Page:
What is this "hosts" file? Any idea how this site got on it?

Thanks again.

1. In your Internet Options control panel, check the Restricted Sites section under the Security tab.

2. Open your "hosts" file in Windows Notepad. In XP the file resides in the c:\windows\system32\drivers\etc\ folder; in Win 2000 it resides in c:\winnt\system32\drivers\etc\. Aside from some comment lines (lines beginning with the "#" sign) at the beginning of the file, it should usually contain only the following line:

127.0.0.1 localhost

If it contains other lines, especially those which refere to the URLs you can't reach, delete those lines and save the newly-modified file.

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You're welcome; glad we could help. :)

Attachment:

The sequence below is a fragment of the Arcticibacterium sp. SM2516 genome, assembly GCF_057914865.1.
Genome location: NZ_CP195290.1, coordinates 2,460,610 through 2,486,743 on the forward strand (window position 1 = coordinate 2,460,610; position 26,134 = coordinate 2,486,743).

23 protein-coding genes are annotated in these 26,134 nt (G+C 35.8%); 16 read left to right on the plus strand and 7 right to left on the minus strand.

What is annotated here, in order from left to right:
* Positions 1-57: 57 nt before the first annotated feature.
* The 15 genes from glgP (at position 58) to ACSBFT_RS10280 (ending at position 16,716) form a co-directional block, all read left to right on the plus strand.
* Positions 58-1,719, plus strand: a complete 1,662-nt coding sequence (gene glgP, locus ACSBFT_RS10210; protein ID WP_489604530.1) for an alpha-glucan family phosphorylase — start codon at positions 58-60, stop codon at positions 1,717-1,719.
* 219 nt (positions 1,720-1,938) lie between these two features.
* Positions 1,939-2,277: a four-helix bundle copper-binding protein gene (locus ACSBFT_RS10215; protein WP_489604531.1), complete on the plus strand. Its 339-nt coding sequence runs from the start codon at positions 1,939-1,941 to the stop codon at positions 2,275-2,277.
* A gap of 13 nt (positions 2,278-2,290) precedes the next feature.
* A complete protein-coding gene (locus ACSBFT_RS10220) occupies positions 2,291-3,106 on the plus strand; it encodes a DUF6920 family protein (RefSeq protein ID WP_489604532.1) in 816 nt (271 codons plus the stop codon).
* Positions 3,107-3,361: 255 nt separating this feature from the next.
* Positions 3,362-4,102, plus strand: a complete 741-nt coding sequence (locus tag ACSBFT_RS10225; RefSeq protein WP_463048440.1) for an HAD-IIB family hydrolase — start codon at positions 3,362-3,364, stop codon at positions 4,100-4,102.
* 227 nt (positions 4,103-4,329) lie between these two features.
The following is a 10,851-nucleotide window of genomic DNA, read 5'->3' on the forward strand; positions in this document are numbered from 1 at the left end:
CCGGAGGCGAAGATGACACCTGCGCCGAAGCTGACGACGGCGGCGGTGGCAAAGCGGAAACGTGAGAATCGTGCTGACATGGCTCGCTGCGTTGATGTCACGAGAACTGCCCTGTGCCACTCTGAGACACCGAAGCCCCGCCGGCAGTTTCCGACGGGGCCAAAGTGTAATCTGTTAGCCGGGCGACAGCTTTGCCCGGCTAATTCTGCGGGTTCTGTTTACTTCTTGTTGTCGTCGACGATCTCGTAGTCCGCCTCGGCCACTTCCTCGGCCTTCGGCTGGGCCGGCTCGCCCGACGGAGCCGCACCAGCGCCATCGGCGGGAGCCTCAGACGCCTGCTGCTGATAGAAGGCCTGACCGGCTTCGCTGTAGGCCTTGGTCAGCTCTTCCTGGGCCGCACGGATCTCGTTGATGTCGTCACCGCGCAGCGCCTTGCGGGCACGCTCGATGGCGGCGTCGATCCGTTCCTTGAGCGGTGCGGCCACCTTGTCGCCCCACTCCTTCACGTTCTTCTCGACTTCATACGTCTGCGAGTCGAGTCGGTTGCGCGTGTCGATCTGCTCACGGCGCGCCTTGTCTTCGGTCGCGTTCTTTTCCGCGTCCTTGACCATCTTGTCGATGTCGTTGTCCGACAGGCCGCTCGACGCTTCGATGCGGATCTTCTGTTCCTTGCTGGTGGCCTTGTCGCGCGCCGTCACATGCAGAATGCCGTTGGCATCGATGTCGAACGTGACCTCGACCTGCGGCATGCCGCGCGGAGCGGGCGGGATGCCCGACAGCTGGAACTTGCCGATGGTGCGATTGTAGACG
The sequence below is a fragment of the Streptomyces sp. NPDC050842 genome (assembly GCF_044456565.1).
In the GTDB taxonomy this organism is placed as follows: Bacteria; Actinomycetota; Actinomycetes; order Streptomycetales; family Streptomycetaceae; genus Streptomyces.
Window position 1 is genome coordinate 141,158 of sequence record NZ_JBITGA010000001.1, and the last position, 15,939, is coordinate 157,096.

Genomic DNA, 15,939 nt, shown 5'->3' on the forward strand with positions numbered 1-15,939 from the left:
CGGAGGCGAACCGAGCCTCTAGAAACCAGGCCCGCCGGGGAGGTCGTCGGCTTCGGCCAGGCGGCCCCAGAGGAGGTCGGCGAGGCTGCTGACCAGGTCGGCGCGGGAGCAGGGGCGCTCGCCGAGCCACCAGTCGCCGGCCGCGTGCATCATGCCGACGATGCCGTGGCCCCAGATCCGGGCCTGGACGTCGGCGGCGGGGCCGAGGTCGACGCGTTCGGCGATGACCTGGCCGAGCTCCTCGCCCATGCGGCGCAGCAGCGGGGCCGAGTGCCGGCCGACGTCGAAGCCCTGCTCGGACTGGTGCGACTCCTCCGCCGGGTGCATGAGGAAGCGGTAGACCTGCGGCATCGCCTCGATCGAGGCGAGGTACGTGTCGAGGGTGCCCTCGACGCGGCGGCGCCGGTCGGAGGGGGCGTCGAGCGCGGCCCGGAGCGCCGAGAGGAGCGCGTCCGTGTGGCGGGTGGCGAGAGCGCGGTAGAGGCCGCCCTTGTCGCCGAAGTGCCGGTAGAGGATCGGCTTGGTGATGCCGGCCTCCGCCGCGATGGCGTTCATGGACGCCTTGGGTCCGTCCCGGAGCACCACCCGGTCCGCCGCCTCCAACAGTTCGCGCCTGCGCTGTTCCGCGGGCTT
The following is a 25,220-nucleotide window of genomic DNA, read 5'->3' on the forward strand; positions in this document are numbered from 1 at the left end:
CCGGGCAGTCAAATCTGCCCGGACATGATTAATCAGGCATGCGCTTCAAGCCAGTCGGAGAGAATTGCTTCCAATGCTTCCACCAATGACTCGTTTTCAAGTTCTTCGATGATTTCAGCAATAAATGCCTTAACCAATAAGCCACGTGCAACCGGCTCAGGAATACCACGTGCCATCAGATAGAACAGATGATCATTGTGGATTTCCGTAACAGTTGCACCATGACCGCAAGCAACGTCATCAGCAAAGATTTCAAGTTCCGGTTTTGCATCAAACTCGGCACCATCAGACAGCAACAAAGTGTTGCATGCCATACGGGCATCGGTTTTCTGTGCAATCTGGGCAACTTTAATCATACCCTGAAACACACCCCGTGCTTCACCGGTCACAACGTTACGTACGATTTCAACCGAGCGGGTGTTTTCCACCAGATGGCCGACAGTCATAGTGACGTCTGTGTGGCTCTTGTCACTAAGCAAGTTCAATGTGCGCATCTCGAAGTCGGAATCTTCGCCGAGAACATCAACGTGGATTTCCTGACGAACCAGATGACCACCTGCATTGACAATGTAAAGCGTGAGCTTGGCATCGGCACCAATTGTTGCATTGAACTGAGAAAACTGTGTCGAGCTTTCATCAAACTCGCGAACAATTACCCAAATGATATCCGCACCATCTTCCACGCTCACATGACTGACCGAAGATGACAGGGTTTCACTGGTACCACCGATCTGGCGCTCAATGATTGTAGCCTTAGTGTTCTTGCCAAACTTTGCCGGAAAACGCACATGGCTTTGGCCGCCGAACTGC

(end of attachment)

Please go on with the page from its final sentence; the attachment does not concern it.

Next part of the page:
What is this "hosts" file? Any idea how this site got on it?

Here's an explanation I posted in answer to a similar question an earlier thread:

The entries in the "hosts" file are mappings of host names/URLs to their respective IP addresses. This is essentially like having a small DNS server on your own computer, in that when you type a URL into your browser (or click on a link to a URL on a web page), Windows will look in the hosts file to see if the URL you typed/clicked has a matching IP address there. If so, Windows will direct your browser to that IP address; if not, Windows will then look to your DNS servers to match the URL with an actual IP address. (The use of hosts files was how hostname-to-IP address mapping/resolution was done before DNS was invented.)

The problem with this method is that:

A) By default, Windows will consult the local hosts file before consulting any DNS servers on your network or on the Internet.